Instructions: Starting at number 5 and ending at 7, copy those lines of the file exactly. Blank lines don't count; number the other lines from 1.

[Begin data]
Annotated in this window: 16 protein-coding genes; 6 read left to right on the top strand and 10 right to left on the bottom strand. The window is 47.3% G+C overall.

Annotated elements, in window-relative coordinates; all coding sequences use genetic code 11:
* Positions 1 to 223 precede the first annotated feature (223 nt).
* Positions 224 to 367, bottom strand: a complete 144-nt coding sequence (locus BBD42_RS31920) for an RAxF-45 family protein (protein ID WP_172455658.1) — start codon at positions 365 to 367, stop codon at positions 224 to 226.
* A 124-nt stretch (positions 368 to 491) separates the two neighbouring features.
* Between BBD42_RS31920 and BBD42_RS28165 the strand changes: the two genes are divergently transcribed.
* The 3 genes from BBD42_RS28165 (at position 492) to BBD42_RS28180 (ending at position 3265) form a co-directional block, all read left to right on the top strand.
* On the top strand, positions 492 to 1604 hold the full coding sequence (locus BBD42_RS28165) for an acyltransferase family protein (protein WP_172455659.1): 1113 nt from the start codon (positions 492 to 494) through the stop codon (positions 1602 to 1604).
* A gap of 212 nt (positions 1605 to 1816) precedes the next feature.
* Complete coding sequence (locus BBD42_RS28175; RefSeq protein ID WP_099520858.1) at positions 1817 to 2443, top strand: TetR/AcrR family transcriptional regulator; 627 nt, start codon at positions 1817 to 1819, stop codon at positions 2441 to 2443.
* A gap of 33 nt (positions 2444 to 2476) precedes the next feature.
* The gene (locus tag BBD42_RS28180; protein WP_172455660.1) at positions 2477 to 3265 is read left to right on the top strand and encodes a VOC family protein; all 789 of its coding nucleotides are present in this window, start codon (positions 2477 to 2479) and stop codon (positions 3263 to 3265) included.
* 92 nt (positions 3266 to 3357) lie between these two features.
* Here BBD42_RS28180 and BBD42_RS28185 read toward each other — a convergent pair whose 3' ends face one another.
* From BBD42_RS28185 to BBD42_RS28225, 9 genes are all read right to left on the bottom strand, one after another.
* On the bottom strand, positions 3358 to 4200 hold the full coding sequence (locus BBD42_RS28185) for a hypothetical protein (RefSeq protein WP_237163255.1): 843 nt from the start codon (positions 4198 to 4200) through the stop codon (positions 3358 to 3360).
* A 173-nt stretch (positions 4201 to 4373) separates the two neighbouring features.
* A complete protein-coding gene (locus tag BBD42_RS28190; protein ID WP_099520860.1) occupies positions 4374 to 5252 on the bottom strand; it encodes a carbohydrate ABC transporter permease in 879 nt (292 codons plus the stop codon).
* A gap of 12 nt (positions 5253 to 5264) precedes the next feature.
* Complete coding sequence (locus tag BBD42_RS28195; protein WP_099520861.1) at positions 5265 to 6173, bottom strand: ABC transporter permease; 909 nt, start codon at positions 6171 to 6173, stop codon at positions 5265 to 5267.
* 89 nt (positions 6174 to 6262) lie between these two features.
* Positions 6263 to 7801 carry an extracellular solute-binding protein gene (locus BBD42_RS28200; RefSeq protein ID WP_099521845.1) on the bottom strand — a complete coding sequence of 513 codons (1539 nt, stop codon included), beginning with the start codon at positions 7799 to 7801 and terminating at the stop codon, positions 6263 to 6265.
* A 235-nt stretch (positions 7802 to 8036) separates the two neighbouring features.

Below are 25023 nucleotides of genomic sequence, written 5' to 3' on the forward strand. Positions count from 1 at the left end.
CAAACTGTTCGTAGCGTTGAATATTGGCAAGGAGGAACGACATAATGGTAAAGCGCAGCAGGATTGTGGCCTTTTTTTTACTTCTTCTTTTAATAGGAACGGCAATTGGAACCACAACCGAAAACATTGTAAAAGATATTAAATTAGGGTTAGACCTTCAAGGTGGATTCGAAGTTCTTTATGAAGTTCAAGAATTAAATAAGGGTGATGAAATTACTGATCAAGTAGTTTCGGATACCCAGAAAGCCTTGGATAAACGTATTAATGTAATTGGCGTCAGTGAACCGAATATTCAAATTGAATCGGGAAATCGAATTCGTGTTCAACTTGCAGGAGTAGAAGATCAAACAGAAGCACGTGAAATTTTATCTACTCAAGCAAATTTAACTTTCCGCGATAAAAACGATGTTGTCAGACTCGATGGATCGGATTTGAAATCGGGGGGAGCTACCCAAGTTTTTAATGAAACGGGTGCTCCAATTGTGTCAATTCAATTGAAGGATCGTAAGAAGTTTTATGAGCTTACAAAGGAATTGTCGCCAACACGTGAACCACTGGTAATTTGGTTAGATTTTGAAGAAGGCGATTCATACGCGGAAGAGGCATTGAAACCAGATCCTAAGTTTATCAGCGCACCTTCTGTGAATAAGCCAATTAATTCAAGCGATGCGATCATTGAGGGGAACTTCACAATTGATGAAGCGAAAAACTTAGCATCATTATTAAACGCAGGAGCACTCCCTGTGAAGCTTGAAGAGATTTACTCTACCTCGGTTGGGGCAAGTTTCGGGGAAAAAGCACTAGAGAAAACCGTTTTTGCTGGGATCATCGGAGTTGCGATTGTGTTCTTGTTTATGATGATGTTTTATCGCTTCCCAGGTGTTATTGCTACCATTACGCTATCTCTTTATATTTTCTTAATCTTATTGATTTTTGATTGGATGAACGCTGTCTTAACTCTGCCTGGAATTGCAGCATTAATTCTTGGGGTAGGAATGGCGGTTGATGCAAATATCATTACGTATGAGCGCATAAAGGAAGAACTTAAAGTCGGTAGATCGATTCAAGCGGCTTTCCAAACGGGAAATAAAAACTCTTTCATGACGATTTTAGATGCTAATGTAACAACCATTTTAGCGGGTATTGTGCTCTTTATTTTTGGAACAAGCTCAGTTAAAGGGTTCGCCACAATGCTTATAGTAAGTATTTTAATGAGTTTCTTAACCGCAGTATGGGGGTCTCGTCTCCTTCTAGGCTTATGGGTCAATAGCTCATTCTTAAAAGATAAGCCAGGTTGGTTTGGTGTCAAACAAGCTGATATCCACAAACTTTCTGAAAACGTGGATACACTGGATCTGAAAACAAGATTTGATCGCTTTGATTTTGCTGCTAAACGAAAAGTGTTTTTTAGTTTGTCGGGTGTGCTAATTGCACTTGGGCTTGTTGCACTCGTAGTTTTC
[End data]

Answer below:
* A 124-nt stretch (positions 368 to 491) separates the two neighbouring features.
* Between BBD42_RS31920 and BBD42_RS28165 the strand changes: the two genes are divergently transcribed.
* The 3 genes from BBD42_RS28165 (at position 492) to BBD42_RS28180 (ending at position 3265) form a co-directional block, all read left to right on the top strand.